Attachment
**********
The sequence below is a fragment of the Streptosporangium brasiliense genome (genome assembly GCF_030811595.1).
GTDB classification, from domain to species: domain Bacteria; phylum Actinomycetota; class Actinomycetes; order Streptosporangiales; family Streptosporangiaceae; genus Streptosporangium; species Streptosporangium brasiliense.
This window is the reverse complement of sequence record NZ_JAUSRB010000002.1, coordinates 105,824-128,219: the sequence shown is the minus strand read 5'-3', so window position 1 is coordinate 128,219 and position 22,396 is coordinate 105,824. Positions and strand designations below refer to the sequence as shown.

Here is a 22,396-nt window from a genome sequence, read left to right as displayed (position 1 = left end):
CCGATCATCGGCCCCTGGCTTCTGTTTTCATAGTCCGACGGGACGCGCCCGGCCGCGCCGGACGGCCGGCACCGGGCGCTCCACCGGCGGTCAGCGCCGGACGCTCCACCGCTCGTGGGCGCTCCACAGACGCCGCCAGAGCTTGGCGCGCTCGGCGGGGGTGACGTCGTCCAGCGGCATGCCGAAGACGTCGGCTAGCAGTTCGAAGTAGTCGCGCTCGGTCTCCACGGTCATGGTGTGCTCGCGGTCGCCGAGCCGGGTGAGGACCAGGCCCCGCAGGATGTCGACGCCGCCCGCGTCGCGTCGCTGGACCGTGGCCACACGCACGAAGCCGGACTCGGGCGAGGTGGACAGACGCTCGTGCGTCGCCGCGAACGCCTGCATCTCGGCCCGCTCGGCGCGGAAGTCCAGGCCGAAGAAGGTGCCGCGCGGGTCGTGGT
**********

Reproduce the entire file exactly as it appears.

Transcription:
The sequence below is a fragment of the Streptosporangium brasiliense genome (genome assembly GCF_030811595.1).
GTDB classification, from domain to species: domain Bacteria; phylum Actinomycetota; class Actinomycetes; order Streptosporangiales; family Streptosporangiaceae; genus Streptosporangium; species Streptosporangium brasiliense.
This window is the reverse complement of sequence record NZ_JAUSRB010000002.1, coordinates 105,824-128,219: the sequence shown is the minus strand read 5'-3', so window position 1 is coordinate 128,219 and position 22,396 is coordinate 105,824. Positions and strand designations below refer to the sequence as shown.

Here is a 22,396-nt window from a genome sequence, read left to right as displayed (position 1 = left end):
CCGATCATCGGCCCCTGGCTTCTGTTTTCATAGTCCGACGGGACGCGCCCGGCCGCGCCGGACGGCCGGCACCGGGCGCTCCACCGGCGGTCAGCGCCGGACGCTCCACCGCTCGTGGGCGCTCCACAGACGCCGCCAGAGCTTGGCGCGCTCGGCGGGGGTGACGTCGTCCAGCGGCATGCCGAAGACGTCGGCTAGCAGTTCGAAGTAGTCGCGCTCGGTCTCCACGGTCATGGTGTGCTCGCGGTCGCCGAGCCGGGTGAGGACCAGGCCCCGCAGGATGTCGACGCCGCCCGCGTCGCGTCGCTGGACCGTGGCCACACGCACGAAGCCGGACTCGGGCGAGGTGGACAGACGCTCGTGCGTCGCCGCGAACGCCTGCATCTCGGCCCGCTCGGCGCGGAAGTCCAGGCCGAAGAAGGTGCCGCGCGGGTCGTGGT